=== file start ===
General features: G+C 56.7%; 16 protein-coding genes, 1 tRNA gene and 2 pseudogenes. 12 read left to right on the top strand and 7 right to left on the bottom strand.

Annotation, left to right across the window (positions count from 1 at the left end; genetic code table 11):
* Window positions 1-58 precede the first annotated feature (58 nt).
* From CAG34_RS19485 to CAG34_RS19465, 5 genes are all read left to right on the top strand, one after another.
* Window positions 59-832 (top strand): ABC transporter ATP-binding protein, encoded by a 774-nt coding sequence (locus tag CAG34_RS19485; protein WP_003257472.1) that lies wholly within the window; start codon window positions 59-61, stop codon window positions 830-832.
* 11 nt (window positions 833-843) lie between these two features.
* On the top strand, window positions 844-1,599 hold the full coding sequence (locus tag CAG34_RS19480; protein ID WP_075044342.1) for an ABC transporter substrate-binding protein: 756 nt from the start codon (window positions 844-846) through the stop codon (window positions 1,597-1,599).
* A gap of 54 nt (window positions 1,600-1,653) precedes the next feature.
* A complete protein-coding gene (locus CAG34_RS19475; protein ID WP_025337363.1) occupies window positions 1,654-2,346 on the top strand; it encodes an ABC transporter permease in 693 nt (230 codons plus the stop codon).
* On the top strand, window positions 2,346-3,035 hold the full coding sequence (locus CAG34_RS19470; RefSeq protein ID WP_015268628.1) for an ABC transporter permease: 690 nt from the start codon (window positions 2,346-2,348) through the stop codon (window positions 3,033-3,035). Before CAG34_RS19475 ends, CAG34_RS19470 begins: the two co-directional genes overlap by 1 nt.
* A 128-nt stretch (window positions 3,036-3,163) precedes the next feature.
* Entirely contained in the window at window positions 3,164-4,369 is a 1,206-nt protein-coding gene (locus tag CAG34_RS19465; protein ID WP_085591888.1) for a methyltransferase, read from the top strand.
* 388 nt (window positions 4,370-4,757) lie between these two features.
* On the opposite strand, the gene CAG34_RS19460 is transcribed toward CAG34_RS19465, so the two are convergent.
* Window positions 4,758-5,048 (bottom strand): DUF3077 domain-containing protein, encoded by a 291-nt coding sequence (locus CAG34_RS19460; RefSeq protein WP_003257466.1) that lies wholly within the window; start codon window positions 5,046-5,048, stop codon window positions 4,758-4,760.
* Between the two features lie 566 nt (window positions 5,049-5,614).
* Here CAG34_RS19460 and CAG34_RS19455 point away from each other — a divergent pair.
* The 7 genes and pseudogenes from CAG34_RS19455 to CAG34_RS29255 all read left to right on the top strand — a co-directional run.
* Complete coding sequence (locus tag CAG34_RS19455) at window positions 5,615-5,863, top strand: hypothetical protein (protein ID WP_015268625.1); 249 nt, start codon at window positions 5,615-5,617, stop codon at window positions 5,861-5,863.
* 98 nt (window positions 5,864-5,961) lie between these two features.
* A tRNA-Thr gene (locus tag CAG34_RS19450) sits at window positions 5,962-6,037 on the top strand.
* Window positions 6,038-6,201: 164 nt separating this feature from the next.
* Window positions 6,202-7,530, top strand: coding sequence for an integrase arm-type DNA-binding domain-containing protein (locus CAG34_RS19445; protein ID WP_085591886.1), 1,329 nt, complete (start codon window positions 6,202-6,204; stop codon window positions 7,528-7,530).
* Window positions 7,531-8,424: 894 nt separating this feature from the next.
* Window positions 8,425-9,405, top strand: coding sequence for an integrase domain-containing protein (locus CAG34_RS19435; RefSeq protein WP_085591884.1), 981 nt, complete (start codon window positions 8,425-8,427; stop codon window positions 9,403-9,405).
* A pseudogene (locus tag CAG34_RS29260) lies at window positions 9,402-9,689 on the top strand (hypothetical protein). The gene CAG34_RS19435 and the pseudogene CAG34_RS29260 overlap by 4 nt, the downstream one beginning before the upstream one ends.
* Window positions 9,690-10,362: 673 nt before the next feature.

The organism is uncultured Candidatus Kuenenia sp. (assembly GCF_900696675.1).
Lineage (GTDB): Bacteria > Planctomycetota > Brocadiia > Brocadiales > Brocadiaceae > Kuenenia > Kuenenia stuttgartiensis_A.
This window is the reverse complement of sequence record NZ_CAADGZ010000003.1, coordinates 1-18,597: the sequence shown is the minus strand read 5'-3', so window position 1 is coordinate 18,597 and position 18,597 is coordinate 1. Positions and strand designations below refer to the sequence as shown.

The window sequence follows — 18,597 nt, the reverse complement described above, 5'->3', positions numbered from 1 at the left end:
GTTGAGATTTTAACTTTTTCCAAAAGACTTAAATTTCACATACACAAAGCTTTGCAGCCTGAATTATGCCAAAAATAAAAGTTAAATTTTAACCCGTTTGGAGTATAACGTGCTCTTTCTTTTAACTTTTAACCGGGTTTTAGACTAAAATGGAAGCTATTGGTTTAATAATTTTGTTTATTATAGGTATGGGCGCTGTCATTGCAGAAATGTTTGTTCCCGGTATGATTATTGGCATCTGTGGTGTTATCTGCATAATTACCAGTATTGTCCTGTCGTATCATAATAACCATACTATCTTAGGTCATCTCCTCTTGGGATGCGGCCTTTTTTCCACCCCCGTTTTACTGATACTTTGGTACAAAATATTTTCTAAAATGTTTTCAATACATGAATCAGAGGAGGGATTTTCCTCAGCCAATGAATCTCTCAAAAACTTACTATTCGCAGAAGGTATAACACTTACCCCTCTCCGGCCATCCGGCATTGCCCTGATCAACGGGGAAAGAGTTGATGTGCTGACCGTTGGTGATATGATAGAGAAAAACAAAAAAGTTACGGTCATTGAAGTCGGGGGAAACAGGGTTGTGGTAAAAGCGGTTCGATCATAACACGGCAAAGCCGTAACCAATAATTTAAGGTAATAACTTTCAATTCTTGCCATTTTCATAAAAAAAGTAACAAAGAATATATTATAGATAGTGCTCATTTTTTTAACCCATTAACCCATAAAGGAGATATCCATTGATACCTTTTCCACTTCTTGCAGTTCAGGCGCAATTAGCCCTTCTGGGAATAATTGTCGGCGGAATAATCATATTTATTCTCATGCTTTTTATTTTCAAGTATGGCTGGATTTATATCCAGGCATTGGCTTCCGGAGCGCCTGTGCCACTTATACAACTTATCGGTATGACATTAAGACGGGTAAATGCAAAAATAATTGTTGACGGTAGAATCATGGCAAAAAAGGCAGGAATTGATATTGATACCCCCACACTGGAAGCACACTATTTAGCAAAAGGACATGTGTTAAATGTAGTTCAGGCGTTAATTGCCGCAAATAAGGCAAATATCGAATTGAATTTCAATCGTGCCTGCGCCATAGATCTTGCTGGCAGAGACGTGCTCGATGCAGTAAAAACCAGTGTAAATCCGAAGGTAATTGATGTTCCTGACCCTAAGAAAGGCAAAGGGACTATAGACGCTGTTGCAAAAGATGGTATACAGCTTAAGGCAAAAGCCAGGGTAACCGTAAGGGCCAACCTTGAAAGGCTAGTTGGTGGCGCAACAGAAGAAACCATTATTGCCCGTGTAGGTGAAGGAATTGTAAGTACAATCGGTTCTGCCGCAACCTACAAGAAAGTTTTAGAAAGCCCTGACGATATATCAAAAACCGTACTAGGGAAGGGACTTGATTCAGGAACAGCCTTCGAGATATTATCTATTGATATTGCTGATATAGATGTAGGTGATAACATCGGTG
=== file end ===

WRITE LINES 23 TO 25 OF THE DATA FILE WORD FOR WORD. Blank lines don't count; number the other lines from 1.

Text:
* Window positions 6,202-7,530, top strand: coding sequence for an integrase arm-type DNA-binding domain-containing protein (locus CAG34_RS19445; protein ID WP_085591886.1), 1,329 nt, complete (start codon window positions 6,202-6,204; stop codon window positions 7,528-7,530).
* Window positions 7,531-8,424: 894 nt separating this feature from the next.
* Window positions 8,425-9,405, top strand: coding sequence for an integrase domain-containing protein (locus CAG34_RS19435; RefSeq protein WP_085591884.1), 981 nt, complete (start codon window positions 8,425-8,427; stop codon window positions 9,403-9,405).